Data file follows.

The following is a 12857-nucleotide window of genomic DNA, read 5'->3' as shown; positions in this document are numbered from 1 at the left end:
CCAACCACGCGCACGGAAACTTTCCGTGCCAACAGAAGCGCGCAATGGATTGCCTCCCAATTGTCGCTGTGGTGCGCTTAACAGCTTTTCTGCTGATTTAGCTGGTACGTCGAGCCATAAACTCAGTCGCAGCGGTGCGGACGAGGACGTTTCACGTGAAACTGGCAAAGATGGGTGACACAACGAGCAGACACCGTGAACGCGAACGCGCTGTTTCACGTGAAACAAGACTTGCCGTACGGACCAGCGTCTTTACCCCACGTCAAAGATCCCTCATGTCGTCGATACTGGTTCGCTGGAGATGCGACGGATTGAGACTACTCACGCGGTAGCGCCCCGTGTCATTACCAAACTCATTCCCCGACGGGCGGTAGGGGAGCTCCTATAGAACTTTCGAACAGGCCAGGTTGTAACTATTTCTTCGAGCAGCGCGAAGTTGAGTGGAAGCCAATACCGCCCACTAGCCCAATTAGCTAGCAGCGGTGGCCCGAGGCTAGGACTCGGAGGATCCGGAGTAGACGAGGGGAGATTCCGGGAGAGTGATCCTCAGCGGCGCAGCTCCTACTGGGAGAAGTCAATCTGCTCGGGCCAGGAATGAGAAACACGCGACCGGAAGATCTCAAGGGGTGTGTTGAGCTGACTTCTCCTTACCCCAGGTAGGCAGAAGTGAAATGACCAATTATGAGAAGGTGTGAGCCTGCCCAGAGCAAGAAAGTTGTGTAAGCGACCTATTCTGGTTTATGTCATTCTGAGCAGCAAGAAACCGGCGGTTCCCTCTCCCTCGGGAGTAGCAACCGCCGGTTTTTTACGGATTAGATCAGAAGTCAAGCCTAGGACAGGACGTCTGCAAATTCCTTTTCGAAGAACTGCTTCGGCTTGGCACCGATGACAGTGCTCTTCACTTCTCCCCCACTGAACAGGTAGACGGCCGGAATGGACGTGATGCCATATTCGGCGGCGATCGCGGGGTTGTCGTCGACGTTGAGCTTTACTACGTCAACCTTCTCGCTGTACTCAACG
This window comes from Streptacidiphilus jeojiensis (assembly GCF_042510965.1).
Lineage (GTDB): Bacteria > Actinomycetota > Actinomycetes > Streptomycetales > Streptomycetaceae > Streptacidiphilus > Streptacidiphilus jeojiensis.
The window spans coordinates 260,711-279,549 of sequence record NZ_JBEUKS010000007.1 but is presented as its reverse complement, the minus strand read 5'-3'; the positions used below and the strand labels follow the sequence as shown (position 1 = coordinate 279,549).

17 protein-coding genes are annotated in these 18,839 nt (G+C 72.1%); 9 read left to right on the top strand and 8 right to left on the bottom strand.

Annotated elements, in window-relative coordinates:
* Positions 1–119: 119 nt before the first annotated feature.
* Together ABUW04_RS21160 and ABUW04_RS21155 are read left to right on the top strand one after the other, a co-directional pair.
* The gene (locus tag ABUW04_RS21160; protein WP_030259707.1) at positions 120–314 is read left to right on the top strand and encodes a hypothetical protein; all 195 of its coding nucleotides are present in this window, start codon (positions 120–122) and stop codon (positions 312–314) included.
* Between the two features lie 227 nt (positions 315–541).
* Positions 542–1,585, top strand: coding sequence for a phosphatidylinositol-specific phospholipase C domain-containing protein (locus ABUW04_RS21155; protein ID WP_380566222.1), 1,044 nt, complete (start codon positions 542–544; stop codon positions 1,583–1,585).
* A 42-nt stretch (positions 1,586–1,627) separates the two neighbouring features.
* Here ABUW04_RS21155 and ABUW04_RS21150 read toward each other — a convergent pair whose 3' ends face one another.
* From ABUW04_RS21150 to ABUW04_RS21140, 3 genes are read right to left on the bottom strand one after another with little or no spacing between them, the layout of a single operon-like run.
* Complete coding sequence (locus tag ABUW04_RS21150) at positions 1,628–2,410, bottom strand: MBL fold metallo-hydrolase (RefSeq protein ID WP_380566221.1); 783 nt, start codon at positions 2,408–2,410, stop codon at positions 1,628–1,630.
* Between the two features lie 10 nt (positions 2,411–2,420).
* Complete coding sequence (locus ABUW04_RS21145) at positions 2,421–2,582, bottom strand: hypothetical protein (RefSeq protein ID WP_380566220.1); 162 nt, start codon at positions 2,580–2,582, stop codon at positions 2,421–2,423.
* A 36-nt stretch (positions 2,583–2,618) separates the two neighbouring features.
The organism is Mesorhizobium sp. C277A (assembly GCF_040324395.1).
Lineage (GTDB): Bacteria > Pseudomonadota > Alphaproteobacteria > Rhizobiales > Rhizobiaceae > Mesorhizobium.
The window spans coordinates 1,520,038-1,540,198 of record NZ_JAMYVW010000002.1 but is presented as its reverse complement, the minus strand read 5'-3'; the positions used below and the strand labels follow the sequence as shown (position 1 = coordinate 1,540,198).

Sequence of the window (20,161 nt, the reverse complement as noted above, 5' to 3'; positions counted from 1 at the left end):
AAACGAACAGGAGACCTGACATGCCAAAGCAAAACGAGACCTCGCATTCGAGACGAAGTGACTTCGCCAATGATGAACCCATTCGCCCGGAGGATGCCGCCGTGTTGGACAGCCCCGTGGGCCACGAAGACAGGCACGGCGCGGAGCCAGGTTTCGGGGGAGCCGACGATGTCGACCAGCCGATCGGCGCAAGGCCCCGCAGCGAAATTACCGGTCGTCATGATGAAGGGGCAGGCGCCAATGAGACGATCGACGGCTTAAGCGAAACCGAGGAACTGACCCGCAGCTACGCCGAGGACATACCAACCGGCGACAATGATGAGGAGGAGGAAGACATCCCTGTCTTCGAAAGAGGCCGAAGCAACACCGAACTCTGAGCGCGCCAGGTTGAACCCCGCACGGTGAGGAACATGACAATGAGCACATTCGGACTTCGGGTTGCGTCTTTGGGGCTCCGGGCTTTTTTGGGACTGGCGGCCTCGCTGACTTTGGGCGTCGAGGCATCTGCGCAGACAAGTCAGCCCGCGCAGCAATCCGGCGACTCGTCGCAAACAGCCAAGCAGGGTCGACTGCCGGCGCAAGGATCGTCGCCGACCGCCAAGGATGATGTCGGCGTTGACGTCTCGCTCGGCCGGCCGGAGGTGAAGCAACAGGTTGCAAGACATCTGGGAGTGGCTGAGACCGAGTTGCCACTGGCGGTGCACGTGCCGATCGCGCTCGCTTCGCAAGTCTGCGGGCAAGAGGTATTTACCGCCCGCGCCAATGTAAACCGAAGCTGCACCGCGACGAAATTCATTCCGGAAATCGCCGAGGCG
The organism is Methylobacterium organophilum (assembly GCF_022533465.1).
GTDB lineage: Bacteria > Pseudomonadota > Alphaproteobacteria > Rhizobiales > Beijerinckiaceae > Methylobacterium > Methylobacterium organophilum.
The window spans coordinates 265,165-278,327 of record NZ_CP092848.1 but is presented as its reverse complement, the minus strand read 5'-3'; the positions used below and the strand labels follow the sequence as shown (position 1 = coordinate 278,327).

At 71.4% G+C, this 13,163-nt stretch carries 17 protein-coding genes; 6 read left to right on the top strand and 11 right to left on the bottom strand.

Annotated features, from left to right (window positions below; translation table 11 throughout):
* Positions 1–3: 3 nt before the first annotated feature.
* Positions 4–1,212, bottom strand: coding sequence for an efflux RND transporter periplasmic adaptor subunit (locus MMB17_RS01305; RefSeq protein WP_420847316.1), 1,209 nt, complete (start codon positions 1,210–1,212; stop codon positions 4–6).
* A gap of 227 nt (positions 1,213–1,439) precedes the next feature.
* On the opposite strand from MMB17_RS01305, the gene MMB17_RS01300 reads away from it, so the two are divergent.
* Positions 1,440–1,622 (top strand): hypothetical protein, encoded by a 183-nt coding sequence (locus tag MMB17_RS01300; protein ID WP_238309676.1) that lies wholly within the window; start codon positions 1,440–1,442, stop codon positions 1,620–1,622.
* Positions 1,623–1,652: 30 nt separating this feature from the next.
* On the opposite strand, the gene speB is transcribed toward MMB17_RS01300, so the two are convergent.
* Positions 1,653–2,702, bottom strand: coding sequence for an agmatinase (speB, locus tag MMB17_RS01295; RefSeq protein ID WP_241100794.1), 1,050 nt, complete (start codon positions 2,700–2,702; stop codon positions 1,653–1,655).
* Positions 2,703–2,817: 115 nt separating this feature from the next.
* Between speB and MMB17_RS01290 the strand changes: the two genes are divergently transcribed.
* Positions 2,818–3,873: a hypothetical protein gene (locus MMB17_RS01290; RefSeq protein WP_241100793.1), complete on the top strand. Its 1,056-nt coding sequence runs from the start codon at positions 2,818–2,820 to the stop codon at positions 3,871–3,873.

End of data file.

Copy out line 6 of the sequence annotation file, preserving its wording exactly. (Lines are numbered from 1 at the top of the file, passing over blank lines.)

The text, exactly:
17 protein-coding genes are annotated in these 18,839 nt (G+C 72.1%); 9 read left to right on the top strand and 8 right to left on the bottom strand.